The Namibian authorities have launched a large operation to trap African big game and take it to a national park near the Cuban capital of Havana later this year, provoking an angry response from conservationists.
The plan is to catch a total of 148 elephants, lions, rhinos and other species in the Namibia's Waterberg National Park, quarantine them and fly them out to Cuba in a few months' time.
The animals would thus leave their expansive home - measuring some 400 square kilometres - for the national zoo park to the north of Havana, just over 3 square kilometres in size.
The park currently holds about 850 animals, according to the Cuban authorities.
The intention is to create a kind of "Cuban Ark," with male and female animals of each species to be flown across the Atlantic.
The operation is also to involve antelopes, buffalos, hyenas, porcupines, jackals, foxes, ostriches, vultures and honey badgers. It is expected to be complete by the end of 2013.
The idea arose when Cuban President Raul Castro visited Namibia in 2009. The two countries enjoy good relations, after the communist Caribbean island lent its support to Namibia's liberation movement in the 1970s.
On July 5, Namibian Tourism and Environment Minister Netumbo Nandi-Ndaitwah and the director general of the Cuban national zoo, Miguel Luis Abud Soto, signed the documents launching the project.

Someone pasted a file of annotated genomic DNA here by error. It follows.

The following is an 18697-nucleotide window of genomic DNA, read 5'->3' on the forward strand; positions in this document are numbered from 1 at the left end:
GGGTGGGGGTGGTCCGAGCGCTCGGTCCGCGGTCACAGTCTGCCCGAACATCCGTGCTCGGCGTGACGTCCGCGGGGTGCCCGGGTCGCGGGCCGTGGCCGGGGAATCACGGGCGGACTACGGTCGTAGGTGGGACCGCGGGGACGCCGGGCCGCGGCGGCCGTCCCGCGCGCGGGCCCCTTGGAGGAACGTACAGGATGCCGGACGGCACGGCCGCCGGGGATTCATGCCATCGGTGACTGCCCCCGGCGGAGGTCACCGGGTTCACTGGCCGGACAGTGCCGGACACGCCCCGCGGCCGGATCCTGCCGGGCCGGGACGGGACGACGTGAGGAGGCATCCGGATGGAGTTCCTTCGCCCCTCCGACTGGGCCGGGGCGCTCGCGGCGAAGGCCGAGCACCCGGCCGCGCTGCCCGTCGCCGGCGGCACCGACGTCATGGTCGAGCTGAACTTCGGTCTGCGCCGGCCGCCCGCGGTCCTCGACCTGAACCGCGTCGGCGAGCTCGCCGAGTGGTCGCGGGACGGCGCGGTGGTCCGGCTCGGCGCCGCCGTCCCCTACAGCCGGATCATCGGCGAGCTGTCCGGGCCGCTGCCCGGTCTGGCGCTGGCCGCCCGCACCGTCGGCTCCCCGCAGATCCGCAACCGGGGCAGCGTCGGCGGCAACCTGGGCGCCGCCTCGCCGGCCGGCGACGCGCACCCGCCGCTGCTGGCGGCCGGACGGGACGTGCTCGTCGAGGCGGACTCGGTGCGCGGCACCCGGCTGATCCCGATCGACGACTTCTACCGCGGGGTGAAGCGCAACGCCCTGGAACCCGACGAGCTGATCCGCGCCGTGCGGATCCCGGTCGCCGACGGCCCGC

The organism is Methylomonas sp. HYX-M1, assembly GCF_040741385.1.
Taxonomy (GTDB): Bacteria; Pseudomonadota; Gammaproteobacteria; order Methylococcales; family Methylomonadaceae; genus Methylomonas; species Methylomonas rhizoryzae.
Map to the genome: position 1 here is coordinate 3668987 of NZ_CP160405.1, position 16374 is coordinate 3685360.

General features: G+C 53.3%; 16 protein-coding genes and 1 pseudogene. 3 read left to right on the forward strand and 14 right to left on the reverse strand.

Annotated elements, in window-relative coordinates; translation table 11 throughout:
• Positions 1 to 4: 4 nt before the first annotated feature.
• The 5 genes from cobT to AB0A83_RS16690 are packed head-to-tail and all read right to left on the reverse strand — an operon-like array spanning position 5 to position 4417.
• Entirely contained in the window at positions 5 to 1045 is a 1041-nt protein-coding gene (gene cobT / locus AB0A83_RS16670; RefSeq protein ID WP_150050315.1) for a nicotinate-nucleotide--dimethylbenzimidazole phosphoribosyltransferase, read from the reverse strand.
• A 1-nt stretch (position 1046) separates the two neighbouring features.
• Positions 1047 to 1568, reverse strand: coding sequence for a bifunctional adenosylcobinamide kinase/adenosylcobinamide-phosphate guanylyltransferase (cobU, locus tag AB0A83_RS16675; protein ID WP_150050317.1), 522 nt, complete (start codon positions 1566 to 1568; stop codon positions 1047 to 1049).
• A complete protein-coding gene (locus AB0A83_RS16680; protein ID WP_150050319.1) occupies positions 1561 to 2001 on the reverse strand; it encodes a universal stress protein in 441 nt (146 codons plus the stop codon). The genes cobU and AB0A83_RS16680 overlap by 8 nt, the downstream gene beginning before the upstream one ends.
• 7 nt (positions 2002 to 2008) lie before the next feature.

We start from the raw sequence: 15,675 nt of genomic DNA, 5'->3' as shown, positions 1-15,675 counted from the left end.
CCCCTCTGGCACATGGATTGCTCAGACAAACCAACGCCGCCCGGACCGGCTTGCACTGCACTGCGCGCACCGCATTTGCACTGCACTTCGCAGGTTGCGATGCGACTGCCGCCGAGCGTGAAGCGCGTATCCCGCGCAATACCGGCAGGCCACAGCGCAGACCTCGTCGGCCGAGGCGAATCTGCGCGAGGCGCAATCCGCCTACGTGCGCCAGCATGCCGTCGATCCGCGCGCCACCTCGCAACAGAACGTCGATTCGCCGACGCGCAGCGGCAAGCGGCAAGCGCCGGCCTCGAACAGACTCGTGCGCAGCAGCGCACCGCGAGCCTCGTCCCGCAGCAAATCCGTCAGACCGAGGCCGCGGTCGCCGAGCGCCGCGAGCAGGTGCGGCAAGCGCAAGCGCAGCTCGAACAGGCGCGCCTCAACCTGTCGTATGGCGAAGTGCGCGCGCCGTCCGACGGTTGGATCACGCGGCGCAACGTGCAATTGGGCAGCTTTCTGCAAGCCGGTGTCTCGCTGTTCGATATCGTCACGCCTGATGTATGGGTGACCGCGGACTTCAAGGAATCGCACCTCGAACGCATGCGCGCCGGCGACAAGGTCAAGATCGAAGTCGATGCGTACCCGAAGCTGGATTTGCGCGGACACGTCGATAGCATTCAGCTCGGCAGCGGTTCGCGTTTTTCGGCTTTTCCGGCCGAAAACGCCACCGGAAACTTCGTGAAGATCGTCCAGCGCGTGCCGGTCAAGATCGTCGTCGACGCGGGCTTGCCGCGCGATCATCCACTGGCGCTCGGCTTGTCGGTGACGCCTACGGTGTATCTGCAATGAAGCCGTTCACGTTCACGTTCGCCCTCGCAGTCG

The Namibian authorities have placed a value of close to a million dollars on the animals. The Cubans have expressed gratitude for the gift.
"We are pleased to be acquiring fresh genetic material for our national zoo park," Abud Soto said at the signing ceremony.
"We will do everything to ensure that the animals are well looked after. They will find a natural habitat in which they can roam half-wild."
But animal conservation organizations have expressed outrage, charging that the mass animal transport is being done for commercial reasons.
"It's sad to see that these animals are being taken out of their natural habitat and sent to a foreign country where they will be robbed of their freedom," read a statement from one South African animal protection body.
The rhinos were a particular public attraction on account of their endangered status, the German conservation agency Pro Wildlife said.
"We urge you to halt the trapping of these African wild animals and to release them again into the wild," Pro Wildlife President Christoph Schmidt wrote in a letter to the Namibian government.
He said it was particularly cruel to separate elephants from their herd, and that neighbouring South Africa had halted this practice.
Nandi-Ndaitwah said the quarantine facilities, called bomas, were an investment for the future, indicating that the current trapping project would not be the last.
"We have a number of programmes for making available animals from parks, communal enclosures and new farms, and to use the bomas again," she said.
Cuba is also thinking ahead.
"Once our people have acquired the necessary expertise, they will be able to assist parks throughout Latin America," Abud Soto said.